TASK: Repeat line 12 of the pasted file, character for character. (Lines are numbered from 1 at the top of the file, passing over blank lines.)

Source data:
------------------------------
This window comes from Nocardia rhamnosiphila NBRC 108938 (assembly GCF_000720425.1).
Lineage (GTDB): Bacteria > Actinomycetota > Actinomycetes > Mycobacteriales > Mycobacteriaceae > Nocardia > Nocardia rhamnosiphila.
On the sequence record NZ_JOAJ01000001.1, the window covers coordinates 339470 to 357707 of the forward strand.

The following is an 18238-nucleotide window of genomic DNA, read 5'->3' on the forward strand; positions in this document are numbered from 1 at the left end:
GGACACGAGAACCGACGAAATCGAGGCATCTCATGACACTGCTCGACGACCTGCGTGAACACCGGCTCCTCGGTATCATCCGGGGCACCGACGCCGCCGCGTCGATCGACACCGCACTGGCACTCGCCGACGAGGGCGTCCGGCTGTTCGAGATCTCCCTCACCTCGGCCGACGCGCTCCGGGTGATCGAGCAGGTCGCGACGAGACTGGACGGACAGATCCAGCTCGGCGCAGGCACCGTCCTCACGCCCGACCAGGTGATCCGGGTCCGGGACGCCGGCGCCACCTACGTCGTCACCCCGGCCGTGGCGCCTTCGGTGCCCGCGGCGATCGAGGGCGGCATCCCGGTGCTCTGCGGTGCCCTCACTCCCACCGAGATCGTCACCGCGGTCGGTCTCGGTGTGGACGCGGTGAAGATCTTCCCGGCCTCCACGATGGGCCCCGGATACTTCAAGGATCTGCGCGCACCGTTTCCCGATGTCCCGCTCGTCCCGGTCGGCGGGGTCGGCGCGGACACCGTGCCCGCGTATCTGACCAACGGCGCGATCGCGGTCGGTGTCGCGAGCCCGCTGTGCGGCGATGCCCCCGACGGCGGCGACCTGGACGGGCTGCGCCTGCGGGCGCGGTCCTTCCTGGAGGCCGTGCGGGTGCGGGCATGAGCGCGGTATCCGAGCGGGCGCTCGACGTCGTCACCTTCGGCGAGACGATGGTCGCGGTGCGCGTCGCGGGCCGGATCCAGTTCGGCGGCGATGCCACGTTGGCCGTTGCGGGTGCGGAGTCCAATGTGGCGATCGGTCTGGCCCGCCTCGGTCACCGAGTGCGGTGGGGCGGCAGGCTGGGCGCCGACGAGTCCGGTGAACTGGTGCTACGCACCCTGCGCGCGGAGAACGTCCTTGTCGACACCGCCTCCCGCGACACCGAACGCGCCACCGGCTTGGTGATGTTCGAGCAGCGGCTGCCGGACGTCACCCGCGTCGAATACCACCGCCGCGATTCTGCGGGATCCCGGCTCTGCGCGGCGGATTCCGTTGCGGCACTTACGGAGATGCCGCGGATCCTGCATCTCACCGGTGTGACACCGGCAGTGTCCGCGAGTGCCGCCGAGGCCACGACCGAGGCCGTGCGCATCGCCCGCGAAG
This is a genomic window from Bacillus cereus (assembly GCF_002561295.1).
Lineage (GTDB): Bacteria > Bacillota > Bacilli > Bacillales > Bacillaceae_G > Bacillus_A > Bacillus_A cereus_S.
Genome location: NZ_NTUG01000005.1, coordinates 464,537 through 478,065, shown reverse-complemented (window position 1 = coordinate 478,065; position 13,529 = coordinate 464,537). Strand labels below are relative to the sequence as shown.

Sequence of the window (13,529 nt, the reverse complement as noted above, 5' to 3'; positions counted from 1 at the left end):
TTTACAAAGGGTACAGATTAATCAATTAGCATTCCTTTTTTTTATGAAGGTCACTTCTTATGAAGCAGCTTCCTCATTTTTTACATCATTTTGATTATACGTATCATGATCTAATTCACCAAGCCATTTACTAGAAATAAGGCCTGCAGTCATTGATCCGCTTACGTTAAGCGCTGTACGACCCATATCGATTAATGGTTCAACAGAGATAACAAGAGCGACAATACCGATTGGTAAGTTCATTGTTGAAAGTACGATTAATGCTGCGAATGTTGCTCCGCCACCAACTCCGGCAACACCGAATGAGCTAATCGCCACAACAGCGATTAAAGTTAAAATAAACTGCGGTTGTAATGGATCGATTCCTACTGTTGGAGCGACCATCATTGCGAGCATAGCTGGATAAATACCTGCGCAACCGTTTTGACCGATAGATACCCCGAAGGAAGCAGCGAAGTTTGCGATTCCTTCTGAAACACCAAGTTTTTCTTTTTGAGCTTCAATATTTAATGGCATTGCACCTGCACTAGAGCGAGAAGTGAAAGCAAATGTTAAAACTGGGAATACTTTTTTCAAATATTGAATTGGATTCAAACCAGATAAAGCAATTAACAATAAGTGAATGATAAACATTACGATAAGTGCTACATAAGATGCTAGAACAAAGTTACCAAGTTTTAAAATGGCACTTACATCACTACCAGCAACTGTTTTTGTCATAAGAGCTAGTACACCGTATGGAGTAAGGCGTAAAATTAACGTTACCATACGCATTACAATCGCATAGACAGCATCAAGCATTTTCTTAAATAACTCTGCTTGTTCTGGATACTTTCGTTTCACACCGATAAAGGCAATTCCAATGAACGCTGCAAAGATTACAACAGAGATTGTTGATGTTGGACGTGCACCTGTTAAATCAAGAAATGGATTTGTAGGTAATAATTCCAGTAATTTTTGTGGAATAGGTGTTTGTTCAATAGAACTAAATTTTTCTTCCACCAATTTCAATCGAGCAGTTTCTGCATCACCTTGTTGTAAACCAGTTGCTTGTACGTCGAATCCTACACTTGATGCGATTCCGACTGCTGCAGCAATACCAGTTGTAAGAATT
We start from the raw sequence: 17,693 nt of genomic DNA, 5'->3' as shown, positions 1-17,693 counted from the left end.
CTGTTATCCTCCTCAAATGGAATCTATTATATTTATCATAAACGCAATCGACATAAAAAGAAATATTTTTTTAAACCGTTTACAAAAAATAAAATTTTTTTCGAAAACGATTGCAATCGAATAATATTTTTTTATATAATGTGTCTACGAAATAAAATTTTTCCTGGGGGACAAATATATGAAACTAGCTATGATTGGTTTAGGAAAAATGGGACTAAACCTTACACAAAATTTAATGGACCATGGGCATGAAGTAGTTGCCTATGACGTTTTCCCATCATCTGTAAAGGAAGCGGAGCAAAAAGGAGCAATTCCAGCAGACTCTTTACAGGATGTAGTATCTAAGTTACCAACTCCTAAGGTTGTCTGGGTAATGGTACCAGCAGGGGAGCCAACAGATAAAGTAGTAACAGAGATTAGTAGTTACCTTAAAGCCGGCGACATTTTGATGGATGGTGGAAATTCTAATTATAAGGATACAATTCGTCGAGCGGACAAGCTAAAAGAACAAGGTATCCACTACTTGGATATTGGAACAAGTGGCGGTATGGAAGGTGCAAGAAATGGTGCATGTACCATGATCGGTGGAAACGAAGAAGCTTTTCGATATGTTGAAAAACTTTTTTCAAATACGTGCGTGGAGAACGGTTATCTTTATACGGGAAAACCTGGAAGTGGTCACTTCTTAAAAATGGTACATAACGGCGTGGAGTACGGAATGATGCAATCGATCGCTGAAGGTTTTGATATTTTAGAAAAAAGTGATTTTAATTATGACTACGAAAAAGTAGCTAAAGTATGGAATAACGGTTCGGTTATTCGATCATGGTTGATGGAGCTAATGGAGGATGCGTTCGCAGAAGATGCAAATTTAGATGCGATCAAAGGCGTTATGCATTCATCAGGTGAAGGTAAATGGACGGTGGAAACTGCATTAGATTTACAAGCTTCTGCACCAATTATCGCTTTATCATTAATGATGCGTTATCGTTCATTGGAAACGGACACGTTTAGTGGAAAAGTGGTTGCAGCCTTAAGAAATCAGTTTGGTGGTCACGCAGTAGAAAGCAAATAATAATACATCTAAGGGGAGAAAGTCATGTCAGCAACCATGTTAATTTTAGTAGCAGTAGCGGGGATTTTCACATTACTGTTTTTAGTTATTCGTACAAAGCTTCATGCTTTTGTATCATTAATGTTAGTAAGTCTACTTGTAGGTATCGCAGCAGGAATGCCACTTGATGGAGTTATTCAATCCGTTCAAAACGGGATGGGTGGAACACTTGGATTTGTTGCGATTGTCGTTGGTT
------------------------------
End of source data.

CTGTTATCCTCCTCAAATGGAATCTATTATATTTATCATAAACGCAATCGACATAAAAAGAAATATTTTTTTAAACCGTTTACAAAAAATAAAATTTTTTTCGAAAACGATTGCAATCGAATAATATTTTTTTATATAATGTGTCTACGAAATAAAATTTTTCCTGGGGGACAAATATATGAAACTAGCTATGATTGGTTTAGGAAAAATGGGACTAAACCTTACACAAAATTTAATGGACCATGGGCATGAAGTAGTTGCCTATGACGTTTTCCCATCATCTGTAAAGGAAGCGGAGCAAAAAGGAGCAATTCCAGCAGACTCTTTACAGGATGTAGTATCTAAGTTACCAACTCCTAAGGTTGTCTGGGTAATGGTACCAGCAGGGGAGCCAACAGATAAAGTAGTAACAGAGATTAGTAGTTACCTTAAAGCCGGCGACATTTTGATGGATGGTGGAAATTCTAATTATAAGGATACAATTCGTCGAGCGGACAAGCTAAAAGAACAAGGTATCCACTACTTGGATATTGGAACAAGTGGCGGTATGGAAGGTGCAAGAAATGGTGCATGTACCATGATCGGTGGAAACGAAGAAGCTTTTCGATATGTTGAAAAACTTTTTTCAAATACGTGCGTGGAGAACGGTTATCTTTATACGGGAAAACCTGGAAGTGGTCACTTCTTAAAAATGGTACATAACGGCGTGGAGTACGGAATGATGCAATCGATCGCTGAAGGTTTTGATATTTTAGAAAAAAGTGATTTTAATTATGACTACGAAAAAGTAGCTAAAGTATGGAATAACGGTTCGGTTATTCGATCATGGTTGATGGAGCTAATGGAGGATGCGTTCGCAGAAGATGCAAATTTAGATGCGATCAAAGGCGTTATGCATTCATCAGGTGAAGGTAAATGGACGGTGGAAACTGCATTAGATTTACAAGCTTCTGCACCAATTATCGCTTTATCATTAATGATGCGTTATCGTTCATTGGAAACGGACACGTTTAGTGGAAAAGTGGTTGCAGCCTTAAGAAATCAGTTTGGTGGTCACGCAGTAGAAAGCAAATAATAATACATCTAAGGGGAGAAAGTCATGTCAGCAACCATGTTAATTTTAGTAGCAGTAGCGGGGATTTTCACATTACTGTTTTTAGTTATTCGTACAAAGCTTCATGCTTTTGTATCATTAATGTTAGTAAGTCTACTTGTAGGTATCGCAGCAGGAATGCCACTTGATGGAGTTATTCAATCCGTTCAAAACGGGATGGGTGGAACACTTGGATTTGTTGCGATTGTCGTTGGTT